fearnothing -- Ohm's law applies in the case of constant resistance, which is not a good way to describe a motor. If instead a motor draws constant power, then a lower voltage does indeed correspond to an increased current (P = IV).
posted by zxcv at 1:36 AM on September 27 [+] [!]


Agree, in my experience, motors are a sort of constant wattage device. They will try to pull as much current as they can until they reach some kind of internal limit. Perhaps the machinery in question was designed to assume that it will be getting limited by the current capacity of an alkaline battery, and when presented with the excess current that a rechargable battery can provide, will burn itself out.

I would not be concerned about trying those batteries in your new purchase, however. It is most likely that the thing just won't work as well.

(For reference, lithium batteries provide even more current. Like the super-expensive blue Energizer Lithium batteries. I had a camera that would kill a heavy-duty battery in 4-6 shots. It would kill an alkaline in maybe 10. It would last hundreds of shots with one of those little blue guys.)
posted by gjc at 4:43 AM on September 27, 2011


Complicating this issue is that fact that single-use batteries generally have more internal resistance than rechargeables. If you measure the terminal voltage of a single-use battery while it's actually powering a heavy-draining appliance, it's pretty common to see the nominal 1.5V/cell drop down to around 1.3V even when the cell is fresh, which is pretty close to the nominal 1.2V a rechargeable is good for. The terminal voltage of a single-use battery will also droop as it discharges; a battery is generally considered "flat" when its terminal voltage has dropped to 1.1V or so. Rechargeables tend to maintain a solid 1.2V for most of a discharge cycle and drop out very quickly at the end. On the other hand, they do self-discharge a lot faster than single-use batteries. This might be important for toys that don't get used frequently.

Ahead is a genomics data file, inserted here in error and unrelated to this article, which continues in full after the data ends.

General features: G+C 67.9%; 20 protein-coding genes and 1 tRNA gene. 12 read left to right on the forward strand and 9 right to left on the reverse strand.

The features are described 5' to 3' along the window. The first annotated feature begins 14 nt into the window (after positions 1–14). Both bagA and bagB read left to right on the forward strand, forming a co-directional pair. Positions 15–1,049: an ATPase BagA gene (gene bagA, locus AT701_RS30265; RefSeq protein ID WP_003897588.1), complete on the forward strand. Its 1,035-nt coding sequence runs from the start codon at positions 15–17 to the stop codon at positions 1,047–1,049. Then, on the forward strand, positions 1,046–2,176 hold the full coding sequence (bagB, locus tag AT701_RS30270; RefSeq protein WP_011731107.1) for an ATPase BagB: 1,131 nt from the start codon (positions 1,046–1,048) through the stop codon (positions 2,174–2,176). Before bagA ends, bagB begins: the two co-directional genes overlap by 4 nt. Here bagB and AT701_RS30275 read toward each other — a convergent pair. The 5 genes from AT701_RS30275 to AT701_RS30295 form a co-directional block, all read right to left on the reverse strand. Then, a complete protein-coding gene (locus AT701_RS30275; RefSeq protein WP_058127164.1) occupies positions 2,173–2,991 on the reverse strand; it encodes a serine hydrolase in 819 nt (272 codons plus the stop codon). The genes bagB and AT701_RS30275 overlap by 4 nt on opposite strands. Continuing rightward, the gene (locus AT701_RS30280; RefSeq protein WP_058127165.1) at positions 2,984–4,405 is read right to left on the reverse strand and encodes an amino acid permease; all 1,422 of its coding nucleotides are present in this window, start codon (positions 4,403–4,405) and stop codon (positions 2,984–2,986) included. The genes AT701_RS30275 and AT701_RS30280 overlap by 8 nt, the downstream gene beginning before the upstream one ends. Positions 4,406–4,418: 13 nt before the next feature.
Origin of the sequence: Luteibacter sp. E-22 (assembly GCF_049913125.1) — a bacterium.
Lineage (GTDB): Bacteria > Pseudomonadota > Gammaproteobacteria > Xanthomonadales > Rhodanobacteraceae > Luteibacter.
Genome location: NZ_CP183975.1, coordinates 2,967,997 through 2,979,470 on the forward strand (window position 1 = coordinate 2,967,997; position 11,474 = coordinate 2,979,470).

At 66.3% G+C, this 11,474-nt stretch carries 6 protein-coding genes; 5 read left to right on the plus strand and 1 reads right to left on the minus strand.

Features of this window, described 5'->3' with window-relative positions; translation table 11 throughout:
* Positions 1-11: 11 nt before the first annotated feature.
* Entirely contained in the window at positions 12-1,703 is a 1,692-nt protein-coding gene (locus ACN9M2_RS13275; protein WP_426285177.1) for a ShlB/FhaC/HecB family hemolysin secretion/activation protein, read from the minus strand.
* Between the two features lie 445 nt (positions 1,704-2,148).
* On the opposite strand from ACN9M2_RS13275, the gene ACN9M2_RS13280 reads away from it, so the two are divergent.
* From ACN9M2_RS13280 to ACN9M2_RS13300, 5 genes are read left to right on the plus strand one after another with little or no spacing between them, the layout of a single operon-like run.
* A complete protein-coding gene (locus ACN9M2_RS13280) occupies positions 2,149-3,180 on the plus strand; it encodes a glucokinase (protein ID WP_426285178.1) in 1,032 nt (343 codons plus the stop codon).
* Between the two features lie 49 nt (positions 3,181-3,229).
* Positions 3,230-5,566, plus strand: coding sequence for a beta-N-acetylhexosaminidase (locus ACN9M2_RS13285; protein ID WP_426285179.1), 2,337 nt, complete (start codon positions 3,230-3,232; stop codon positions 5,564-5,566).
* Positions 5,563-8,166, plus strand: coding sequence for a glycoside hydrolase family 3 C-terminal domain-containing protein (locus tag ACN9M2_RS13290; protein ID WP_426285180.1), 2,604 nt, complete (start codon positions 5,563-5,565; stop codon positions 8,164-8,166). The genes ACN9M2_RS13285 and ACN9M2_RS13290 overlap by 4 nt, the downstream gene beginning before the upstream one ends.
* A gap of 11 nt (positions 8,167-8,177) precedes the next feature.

Bottom line is that you're highly unlikely to damage anything by using rechargeables in an appliance designed for single-use cells, but you might notice performance differences that might be important to you. Only way to find out is to try them, but don't go an buy a set of rechargeables specifically for your toys unless you've made sure they work OK for you.